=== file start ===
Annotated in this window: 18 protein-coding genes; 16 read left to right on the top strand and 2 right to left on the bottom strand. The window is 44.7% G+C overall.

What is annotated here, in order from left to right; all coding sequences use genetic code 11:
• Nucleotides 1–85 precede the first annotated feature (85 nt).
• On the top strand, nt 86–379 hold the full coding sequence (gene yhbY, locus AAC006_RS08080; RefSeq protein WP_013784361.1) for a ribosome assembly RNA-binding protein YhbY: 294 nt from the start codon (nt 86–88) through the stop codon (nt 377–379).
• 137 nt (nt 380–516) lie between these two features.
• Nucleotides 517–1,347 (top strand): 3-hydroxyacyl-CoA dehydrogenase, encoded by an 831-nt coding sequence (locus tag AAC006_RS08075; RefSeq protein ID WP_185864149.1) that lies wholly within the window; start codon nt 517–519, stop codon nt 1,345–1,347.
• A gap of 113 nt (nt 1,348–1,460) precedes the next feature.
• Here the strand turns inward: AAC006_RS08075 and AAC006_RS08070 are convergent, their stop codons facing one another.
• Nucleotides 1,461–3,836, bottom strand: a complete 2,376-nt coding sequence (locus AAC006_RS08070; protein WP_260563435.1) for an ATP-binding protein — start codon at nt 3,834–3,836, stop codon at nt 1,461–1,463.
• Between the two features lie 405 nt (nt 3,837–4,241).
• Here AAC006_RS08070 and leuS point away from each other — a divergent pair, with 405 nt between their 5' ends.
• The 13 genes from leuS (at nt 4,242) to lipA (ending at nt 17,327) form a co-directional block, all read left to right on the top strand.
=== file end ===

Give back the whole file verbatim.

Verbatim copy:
Annotated in this window: 18 protein-coding genes; 16 read left to right on the top strand and 2 right to left on the bottom strand. The window is 44.7% G+C overall.

What is annotated here, in order from left to right; all coding sequences use genetic code 11:
• Nucleotides 1–85 precede the first annotated feature (85 nt).
• On the top strand, nt 86–379 hold the full coding sequence (gene yhbY, locus AAC006_RS08080; RefSeq protein WP_013784361.1) for a ribosome assembly RNA-binding protein YhbY: 294 nt from the start codon (nt 86–88) through the stop codon (nt 377–379).
• 137 nt (nt 380–516) lie between these two features.
• Nucleotides 517–1,347 (top strand): 3-hydroxyacyl-CoA dehydrogenase, encoded by an 831-nt coding sequence (locus tag AAC006_RS08075; RefSeq protein ID WP_185864149.1) that lies wholly within the window; start codon nt 517–519, stop codon nt 1,345–1,347.
• A gap of 113 nt (nt 1,348–1,460) precedes the next feature.
• Here the strand turns inward: AAC006_RS08075 and AAC006_RS08070 are convergent, their stop codons facing one another.
• Nucleotides 1,461–3,836, bottom strand: a complete 2,376-nt coding sequence (locus AAC006_RS08070; protein WP_260563435.1) for an ATP-binding protein — start codon at nt 3,834–3,836, stop codon at nt 1,461–1,463.
• Between the two features lie 405 nt (nt 3,837–4,241).
• Here AAC006_RS08070 and leuS point away from each other — a divergent pair, with 405 nt between their 5' ends.
• The 13 genes from leuS (at nt 4,242) to lipA (ending at nt 17,327) form a co-directional block, all read left to right on the top strand.